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You Pour, I Choose

by Dan Meyer


Act One

  • Dan Meyer

    Dan Meyer

    January 30, 2012

    Does the left have more soda? Does the right have more soda? Do they have exactly the same amount of soda?

  • Teacher note
    Have students write down a guess and share it with their neighbors. Then you should take a poll of the glass. Who thinks left? Who thinks right? Who thinks the same?

Act Two

  • 1.

    What information will you need here?

  • Teacher note
    No question is too small or too picky or too precise. Just write it all down next to student names. If a student says, "We need to know how thick the glass is," give a lot of status to that kid for identifying variables with such precision.

    You'll want to stage a fight over radius, circumference, and diameter. Which is easiest to measure? Why? How would you do it.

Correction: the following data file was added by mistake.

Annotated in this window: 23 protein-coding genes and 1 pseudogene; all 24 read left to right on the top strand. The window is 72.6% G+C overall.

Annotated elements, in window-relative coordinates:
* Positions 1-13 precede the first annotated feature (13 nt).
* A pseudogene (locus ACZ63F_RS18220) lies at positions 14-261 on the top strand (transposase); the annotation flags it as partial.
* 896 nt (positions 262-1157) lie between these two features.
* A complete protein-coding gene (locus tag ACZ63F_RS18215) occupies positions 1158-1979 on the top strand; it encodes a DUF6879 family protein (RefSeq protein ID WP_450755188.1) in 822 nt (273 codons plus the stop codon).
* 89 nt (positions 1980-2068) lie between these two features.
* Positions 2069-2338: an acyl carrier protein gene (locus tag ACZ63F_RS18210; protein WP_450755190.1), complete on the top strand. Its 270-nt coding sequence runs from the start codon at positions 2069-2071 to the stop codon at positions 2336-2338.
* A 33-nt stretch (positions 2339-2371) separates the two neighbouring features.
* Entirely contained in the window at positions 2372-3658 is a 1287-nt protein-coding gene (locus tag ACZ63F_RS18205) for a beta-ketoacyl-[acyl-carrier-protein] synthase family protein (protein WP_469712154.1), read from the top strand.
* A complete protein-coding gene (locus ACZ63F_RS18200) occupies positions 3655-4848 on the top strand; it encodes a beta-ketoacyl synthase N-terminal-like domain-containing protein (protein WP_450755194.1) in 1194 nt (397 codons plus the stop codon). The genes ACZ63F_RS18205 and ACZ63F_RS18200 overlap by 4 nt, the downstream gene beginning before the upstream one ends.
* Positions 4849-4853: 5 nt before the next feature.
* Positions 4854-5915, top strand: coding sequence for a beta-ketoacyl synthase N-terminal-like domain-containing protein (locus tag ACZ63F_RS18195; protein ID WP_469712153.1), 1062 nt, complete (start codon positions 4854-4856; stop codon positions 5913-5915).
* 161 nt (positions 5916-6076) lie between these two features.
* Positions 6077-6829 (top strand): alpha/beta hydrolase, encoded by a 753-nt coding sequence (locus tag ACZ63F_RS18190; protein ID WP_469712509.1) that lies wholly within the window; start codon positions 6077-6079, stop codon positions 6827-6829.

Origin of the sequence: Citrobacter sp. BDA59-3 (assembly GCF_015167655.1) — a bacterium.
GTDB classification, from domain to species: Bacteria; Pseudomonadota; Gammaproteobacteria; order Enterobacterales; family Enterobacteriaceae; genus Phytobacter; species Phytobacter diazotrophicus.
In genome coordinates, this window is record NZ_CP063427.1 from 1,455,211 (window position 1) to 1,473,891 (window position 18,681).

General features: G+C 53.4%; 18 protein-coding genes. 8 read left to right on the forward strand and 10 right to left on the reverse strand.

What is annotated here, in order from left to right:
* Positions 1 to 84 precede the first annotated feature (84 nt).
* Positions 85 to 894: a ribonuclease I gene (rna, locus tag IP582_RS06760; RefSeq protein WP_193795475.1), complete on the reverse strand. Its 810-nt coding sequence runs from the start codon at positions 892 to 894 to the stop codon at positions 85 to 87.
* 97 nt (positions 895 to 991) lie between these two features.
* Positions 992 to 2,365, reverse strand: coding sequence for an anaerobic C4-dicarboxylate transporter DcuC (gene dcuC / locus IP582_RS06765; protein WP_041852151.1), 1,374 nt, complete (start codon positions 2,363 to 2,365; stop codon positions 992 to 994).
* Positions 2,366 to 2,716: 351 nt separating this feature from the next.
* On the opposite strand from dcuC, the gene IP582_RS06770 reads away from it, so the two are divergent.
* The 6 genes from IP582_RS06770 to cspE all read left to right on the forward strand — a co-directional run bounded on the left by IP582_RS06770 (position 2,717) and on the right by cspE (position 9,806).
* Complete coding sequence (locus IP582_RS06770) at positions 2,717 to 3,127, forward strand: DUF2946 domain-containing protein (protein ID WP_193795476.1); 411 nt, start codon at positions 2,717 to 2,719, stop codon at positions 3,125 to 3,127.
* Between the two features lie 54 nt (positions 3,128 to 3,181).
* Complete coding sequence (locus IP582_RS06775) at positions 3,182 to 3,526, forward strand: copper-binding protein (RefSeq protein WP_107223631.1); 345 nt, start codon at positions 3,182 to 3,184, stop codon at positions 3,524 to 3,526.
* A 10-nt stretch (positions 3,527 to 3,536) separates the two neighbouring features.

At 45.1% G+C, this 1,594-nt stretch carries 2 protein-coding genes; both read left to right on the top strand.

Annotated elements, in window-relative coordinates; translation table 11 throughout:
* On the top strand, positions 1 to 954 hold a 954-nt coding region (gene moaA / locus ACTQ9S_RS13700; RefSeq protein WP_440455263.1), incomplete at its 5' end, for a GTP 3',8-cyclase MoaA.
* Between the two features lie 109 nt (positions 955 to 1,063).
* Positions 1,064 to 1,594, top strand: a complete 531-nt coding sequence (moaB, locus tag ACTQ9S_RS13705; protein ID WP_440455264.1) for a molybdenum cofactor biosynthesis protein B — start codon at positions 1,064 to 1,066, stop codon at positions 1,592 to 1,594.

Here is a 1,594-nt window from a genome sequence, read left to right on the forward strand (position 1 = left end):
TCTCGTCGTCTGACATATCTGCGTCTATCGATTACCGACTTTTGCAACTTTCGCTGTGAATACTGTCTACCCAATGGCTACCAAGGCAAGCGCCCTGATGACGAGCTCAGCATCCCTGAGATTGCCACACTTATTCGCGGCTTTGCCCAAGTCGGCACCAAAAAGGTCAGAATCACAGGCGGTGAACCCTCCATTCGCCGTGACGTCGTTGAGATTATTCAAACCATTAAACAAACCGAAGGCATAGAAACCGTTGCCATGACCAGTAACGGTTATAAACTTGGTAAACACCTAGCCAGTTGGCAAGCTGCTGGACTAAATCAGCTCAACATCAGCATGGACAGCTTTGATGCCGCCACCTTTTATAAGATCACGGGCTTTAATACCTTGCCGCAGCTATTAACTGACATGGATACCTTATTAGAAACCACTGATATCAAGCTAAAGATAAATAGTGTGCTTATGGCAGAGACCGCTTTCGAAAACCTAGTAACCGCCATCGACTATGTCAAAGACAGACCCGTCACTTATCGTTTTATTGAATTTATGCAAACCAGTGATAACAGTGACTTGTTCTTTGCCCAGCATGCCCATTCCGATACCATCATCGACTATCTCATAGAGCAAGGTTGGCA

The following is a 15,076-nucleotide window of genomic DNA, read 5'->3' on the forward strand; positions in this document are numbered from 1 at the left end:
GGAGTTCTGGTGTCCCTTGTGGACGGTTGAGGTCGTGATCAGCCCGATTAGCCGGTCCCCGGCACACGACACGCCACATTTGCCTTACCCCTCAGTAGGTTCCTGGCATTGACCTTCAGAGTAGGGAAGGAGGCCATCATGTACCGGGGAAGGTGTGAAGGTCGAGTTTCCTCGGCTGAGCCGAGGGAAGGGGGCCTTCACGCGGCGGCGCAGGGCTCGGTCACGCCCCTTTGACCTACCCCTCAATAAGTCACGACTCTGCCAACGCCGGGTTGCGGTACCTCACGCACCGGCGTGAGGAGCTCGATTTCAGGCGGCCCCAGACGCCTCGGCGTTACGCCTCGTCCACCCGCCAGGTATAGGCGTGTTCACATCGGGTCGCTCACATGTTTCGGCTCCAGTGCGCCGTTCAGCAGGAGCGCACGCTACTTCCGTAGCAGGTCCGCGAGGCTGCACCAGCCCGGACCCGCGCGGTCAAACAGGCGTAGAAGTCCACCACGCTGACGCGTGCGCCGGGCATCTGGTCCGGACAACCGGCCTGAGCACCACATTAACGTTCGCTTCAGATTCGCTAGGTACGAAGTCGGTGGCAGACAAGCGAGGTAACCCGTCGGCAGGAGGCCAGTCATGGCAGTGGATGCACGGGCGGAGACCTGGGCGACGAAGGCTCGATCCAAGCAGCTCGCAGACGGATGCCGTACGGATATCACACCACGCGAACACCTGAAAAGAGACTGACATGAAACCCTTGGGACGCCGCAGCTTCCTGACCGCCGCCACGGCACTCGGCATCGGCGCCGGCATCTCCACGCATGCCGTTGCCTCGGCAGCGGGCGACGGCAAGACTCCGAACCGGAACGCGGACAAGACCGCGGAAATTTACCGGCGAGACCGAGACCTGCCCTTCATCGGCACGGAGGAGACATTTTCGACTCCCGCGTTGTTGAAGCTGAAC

Then give the measurements you brought with you.
  • ImageMeasurements
  • Teacher note
    In one version of this problem it was useful to cover up all the measurements but one and ask the students to estimate the other quantities.

Act Three


  • 2.

    What would the heights look like if each glass had exactly the same amount of Coke?

  • 3.

    "All you have to do is multiply the radius and height on both cylinders and compare them," someone told me. Is she right?

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